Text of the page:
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Census Material

<p>Listen to Linus read &#8220;Census Material&#8221;. The sweet smell of burnt rubber and stale coffee fades while body odour breaks over my face. It comes with a puff of red smog, similar to the sun’s naked orange floodlight. I force my shovel into a wedge between the body and the tram, and she unsticks. Mid-40s, [&hellip;]</p>

Listen to Linus read “Census Material”.

The sweet smell of burnt rubber and stale coffee fades while body odour breaks over my face. It comes with a puff of red smog, similar to the sun’s naked orange floodlight. I force my shovel into a wedge between the body and the tram, and she unsticks. Mid-40s, bald, poor, perhaps homeless – my first impression. The burnt rubber and stale coffee both ease back in. The smell sort of reminds me of a leg of ham I once bought for Christmas but left out overnight by mistake. It stunk out the whole house, not that there’s much house to stink out. I cooked and ate it anyway, though this was probably a mistake on my part. I didn’t throw up or anything, but the awful cramps took weeks to subside. I always feel cramps when I smell that burnt-rubber-Christmas-ham smell. That familiar smell. That street smell.

“Ya mind giving it a quick wipe?” the tram driver says to me. “Just with ya sleeve – then I’ll be out of ya hair.”

I wipe the windshield with my wiper and finish the job with my sleeve. Now my sleeve will smell all day, which annoys me, but at least the company offers free laundromat coupons for our uniform.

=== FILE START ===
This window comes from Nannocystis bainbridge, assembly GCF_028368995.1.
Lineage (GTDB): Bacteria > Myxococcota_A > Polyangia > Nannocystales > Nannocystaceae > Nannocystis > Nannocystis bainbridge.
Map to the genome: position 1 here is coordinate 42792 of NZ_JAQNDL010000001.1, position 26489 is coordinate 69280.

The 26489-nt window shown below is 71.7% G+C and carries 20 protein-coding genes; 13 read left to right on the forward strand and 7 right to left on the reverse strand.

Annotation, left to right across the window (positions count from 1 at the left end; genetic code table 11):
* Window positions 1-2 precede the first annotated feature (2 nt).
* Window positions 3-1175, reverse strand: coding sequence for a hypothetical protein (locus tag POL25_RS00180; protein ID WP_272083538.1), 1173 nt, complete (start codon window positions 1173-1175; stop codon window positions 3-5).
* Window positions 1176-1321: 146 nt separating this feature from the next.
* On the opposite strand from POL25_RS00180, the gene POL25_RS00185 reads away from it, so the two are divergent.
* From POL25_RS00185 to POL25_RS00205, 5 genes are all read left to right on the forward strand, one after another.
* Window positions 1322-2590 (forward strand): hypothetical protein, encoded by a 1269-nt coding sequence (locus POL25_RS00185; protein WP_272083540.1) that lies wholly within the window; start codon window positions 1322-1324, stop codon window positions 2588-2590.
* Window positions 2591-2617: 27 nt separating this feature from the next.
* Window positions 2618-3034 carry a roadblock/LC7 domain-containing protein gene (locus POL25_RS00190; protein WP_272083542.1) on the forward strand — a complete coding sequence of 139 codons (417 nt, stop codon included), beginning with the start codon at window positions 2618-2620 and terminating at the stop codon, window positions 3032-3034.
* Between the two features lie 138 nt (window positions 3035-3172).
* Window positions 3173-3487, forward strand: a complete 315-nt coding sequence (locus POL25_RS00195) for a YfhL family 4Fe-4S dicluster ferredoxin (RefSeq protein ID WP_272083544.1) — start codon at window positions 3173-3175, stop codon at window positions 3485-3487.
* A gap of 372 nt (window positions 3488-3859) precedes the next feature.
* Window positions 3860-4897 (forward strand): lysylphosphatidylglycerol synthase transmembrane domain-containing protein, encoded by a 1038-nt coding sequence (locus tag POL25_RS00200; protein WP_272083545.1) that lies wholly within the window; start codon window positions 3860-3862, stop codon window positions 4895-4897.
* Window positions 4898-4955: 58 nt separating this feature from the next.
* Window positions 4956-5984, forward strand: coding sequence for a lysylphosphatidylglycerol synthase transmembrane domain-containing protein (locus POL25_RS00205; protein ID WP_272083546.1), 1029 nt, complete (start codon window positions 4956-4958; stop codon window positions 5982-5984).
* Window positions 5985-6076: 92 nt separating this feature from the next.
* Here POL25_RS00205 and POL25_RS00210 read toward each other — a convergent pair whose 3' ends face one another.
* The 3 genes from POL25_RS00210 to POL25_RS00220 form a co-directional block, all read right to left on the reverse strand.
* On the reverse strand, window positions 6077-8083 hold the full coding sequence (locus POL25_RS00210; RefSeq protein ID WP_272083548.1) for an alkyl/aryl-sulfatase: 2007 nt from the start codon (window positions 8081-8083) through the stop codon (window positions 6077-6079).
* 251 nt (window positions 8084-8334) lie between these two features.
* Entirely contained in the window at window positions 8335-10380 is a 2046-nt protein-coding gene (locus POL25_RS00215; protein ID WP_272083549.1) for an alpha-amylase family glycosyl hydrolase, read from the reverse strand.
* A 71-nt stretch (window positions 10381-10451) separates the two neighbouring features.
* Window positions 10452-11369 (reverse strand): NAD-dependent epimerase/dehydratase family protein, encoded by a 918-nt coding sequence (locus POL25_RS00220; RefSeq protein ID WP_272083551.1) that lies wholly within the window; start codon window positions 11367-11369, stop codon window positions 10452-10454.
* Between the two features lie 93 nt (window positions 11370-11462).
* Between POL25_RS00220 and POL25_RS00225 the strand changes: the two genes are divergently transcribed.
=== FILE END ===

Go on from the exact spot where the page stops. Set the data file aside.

I roll the body into a bag and carry it to my car. The tram is gone before I dump the body inside and turn around. That doesn’t bother me. I don’t usually get thanked for my work.

I load myself into the front seat of my warm car and retrieve a pen from my shirt pocket, before reaching into the glove compartment for a set of two forms and a Wellbeing Quiz. I start to fill them out. I fill out a lot of forms in my vocation. I mean a lot of forms. They always have these weird questions, like What brand of shoes was the deceased wearing? or Could you make out the dominating colour of the deceased’s outfit? If so, please place a tick beside the most similar shade below.

I don’t know why they ask these questions but the company once told me it was something to do with censuses. I emailed them asking and they sent back “census material.” No capitals, barely a full stop. But that’s how it is. I mean, I’m just a maintenance guy really. Barely a groove in a cog of the machine. Barely a pamphlet of information in the system. And that’s being generous.

They do provide the shovel, mind you, and the wiper. And every Christmas I get a pair of slippers in the mail. One year they sent me a pair of runners with the disclaimer:


Nike – we walk in your shoes so that you can walk in ours.